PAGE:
Who hasn’t had a clump of mud, excessive rain or large flying insects smash into their eyes while riding? Always seemingly at the most crucial point on the fastest part of the trail, headed for a tree, cliff edge or the rear end of your suddenly hard-breaking riding buddy. No one needs that, but short of going full enduro with your favourite goggles mounted on your half lid, or permanently squinting so that nothing can fit between your eyelids, the logical solution to all the hardship is a good, functional pair of glasses. In this instance, I’m not talking your fancy sun shades normally used for heading to the beach or chilling in the beer garden. You can’t guarantee the sun, especially where I live in the North of England and so you need some more advanced tech in your eyewear to justify adding them to the kit list. The Ryders Eyewear 'Seventh' photochromic antiFOG glasses offer eye protection and more in their understated package. First off, the photochromic element to the lens means that they are constantly adapting to the available light, therefore in full sun the lens changes to a dark tint, giving you 100% UV400 protection and a more shaded view on the world. Whereas on a muggy northern morning, with low cloud and a prevailing drizzle, they will stay 100% clear. The photochromic element is permanent too, where a lot of other manufacturers simply dip their lenses, Ryders actually inject them, and so giving them a much longer workable life span.Buy Glasses on
The Seventh fit my head well out of the box, which was a great start but seemed to clash with both of my usual helmets of choice. After a bit of tweaking with the fully adjustable temple tips and nose pads I managed to secure a pretty ideal fit with a generous airflow through the glasses. The pads are also hydrophobic so even on those sweaty rides they did seem to remain secure and comfortable.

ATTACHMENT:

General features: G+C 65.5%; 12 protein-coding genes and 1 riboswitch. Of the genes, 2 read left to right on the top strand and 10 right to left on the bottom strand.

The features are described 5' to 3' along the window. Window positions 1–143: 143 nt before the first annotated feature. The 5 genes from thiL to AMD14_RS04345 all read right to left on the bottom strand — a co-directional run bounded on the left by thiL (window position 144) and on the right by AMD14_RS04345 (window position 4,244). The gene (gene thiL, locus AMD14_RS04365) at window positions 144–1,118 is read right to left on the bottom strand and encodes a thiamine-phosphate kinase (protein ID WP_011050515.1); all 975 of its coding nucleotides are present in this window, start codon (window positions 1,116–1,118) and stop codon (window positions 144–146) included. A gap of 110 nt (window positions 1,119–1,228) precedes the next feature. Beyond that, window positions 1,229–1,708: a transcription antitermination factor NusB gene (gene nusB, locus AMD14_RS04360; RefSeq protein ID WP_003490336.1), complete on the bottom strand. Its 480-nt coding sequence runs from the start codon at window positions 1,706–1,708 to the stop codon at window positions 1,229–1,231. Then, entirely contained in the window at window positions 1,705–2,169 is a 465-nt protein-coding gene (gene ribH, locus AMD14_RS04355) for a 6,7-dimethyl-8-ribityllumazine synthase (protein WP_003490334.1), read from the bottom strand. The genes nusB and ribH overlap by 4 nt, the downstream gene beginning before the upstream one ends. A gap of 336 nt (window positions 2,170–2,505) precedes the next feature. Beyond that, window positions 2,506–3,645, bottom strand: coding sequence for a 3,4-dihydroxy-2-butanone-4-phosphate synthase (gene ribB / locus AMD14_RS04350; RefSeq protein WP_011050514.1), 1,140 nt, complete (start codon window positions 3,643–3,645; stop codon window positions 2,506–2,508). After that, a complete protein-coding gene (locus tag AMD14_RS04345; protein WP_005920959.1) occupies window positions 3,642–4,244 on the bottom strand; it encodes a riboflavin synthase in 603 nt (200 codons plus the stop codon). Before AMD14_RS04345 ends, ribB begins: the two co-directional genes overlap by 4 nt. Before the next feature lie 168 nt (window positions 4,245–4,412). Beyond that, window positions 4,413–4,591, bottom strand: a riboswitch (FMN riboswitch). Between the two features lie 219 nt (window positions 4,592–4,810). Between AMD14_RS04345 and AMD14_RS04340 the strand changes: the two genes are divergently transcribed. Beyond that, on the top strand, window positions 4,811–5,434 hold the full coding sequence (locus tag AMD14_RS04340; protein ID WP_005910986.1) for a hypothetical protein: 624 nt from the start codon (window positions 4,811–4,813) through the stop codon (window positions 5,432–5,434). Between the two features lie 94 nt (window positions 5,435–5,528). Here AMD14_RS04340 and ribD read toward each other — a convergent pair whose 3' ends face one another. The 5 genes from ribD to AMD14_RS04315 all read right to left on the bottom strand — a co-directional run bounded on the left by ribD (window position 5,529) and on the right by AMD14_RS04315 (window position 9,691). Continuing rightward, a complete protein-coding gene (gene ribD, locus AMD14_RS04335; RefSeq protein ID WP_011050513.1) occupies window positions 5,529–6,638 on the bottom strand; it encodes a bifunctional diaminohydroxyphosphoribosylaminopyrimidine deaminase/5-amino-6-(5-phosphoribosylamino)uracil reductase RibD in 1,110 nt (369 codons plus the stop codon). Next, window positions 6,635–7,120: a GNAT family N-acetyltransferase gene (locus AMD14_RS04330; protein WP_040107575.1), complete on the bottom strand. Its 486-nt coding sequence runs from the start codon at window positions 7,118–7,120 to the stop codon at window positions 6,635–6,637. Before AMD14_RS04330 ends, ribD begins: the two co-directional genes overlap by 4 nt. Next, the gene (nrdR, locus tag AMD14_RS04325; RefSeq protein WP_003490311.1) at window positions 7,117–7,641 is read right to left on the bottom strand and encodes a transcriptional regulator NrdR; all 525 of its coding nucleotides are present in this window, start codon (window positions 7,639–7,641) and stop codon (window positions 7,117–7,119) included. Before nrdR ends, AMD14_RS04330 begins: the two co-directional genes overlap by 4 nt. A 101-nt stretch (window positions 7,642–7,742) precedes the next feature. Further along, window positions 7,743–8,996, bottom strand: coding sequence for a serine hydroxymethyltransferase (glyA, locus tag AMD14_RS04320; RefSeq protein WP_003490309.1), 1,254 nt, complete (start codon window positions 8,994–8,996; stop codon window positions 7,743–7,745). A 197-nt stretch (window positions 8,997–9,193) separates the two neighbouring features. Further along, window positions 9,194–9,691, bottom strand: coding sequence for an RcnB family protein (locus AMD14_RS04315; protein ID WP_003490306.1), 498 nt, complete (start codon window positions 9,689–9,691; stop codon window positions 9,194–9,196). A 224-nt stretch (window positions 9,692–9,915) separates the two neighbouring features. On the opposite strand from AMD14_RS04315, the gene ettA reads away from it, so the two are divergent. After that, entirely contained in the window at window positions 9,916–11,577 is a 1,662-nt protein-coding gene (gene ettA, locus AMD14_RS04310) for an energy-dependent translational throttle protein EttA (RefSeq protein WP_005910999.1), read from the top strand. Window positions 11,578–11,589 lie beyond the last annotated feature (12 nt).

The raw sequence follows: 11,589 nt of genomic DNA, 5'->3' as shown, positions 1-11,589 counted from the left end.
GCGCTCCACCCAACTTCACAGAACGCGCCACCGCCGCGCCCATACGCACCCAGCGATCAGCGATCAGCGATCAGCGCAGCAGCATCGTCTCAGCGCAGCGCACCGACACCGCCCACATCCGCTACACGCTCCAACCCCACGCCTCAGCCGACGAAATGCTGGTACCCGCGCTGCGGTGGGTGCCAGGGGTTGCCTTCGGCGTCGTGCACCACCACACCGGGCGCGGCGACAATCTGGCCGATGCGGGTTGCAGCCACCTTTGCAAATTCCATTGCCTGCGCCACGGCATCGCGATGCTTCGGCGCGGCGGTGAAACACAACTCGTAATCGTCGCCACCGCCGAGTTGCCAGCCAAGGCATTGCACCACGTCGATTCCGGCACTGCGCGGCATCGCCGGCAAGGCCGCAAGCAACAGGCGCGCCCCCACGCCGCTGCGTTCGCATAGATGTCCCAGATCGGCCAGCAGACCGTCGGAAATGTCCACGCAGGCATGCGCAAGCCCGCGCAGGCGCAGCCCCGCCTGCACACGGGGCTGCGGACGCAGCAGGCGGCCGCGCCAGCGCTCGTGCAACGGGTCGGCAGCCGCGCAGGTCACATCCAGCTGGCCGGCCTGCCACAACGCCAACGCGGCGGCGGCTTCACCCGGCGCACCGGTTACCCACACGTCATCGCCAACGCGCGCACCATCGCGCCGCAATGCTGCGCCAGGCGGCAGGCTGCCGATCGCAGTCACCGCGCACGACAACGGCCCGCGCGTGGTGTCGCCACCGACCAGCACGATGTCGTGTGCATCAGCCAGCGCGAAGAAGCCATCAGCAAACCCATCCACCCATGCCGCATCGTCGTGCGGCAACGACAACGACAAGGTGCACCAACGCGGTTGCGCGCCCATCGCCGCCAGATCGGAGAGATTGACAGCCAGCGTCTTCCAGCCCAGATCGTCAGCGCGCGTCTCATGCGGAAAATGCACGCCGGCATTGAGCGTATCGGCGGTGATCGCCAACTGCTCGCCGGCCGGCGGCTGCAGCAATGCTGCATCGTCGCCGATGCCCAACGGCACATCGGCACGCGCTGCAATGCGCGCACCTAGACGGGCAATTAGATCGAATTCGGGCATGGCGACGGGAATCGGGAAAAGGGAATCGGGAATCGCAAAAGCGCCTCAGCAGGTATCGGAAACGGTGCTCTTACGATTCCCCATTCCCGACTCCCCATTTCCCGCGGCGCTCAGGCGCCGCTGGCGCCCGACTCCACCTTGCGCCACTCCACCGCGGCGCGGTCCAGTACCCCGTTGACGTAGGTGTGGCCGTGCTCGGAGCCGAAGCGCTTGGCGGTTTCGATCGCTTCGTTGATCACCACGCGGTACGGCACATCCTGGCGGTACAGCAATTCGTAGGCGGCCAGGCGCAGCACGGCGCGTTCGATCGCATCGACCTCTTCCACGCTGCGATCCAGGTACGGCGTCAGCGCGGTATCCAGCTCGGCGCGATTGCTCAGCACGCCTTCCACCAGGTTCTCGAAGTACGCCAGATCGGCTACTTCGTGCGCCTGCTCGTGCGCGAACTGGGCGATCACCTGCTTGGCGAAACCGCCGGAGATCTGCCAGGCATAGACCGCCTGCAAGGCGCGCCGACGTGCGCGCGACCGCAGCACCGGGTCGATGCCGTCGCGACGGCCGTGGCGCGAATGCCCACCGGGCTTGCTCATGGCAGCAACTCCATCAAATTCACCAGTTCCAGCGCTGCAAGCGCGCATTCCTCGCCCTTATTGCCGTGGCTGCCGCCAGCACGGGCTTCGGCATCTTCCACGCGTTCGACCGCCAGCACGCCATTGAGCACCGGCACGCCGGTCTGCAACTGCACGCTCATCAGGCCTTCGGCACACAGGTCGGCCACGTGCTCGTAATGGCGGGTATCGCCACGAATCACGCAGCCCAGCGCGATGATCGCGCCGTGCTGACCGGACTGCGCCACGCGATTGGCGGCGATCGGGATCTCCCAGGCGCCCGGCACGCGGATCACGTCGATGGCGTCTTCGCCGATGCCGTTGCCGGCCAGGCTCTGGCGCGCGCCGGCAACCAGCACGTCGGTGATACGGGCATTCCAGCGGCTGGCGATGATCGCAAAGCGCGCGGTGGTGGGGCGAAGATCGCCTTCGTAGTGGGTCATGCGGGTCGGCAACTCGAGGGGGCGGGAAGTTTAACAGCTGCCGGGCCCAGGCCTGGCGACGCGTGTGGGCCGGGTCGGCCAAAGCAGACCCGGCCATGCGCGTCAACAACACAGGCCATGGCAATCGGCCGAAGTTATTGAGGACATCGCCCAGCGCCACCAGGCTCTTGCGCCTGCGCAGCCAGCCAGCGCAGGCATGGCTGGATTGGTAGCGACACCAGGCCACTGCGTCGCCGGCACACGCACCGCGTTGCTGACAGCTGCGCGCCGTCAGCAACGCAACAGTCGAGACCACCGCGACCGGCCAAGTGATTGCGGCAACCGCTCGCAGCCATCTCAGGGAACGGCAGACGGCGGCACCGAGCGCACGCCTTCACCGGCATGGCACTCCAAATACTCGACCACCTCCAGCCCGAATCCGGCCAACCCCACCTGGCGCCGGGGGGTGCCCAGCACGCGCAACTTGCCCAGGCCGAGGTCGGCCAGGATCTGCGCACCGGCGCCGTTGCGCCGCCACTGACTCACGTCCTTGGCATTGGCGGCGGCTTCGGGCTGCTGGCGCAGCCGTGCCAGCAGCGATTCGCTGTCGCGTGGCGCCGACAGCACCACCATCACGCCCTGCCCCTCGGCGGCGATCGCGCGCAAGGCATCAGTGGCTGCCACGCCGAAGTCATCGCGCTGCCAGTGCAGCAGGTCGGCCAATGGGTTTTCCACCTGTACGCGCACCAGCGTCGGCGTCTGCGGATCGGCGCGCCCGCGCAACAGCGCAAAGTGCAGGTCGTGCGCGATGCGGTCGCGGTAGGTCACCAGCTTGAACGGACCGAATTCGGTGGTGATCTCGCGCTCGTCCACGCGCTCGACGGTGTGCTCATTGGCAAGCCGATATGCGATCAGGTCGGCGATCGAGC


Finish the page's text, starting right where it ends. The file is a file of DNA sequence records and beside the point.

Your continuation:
The photochromic element was effective and worked at a good speed, I was never left thinking things had got a bit dark even riding in the trees and in and out of shade. The lens treatment doesn’t stop there either, the back of the lens has a military grade anti-fog treatment and the front sports a hydrophobic coating. Both of these are designed to last a long time, allowing the glasses to be properly cleaned but remain entirely functional. They did perform well in wet conditions, but don't be too mis-led by the term hydrophobic, which unfortunately doesn’t mean that the water will literally bead off every time, in serious rain or spray you will still have limited sight. With a bit of speed or a proper wipe they do come clear a lot better than any other untreated equivalent. In the process of finding the limit of the hydrophobic finish, they never once steamed up, so apparently military grade antiFOG is the one.
In the past I have been guilty of the 'squint and bear it' technique when it came to wet and muddy descents. I have owned and tried a number of sets of glasses, none of which have ever entirely ticked all the boxes though. Whilst I am not usually a fan of the half frame design, I do appreciate its functionality both with lens clearance and also weight. However, in terms of styling Ryders have got it right with the Seventh, as slightly deeper cut glass prevents that slightly retro, slim styling often accompanied with a half frame set of glasses and also gives a more comprehensive area of cover from the aforementioned projectiles. The lens technology, front, back and internally, is effective and consistent resulting in the glasses remaining clear despite numerous muddy, sweaty and wet outings. After countless mud splatters scraped from the lens with a dirty jersey, battering through hedgerows face first and being dropped on more than one occasion, they have survived and keep on performing excellently.
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Dan, Joe and Edgar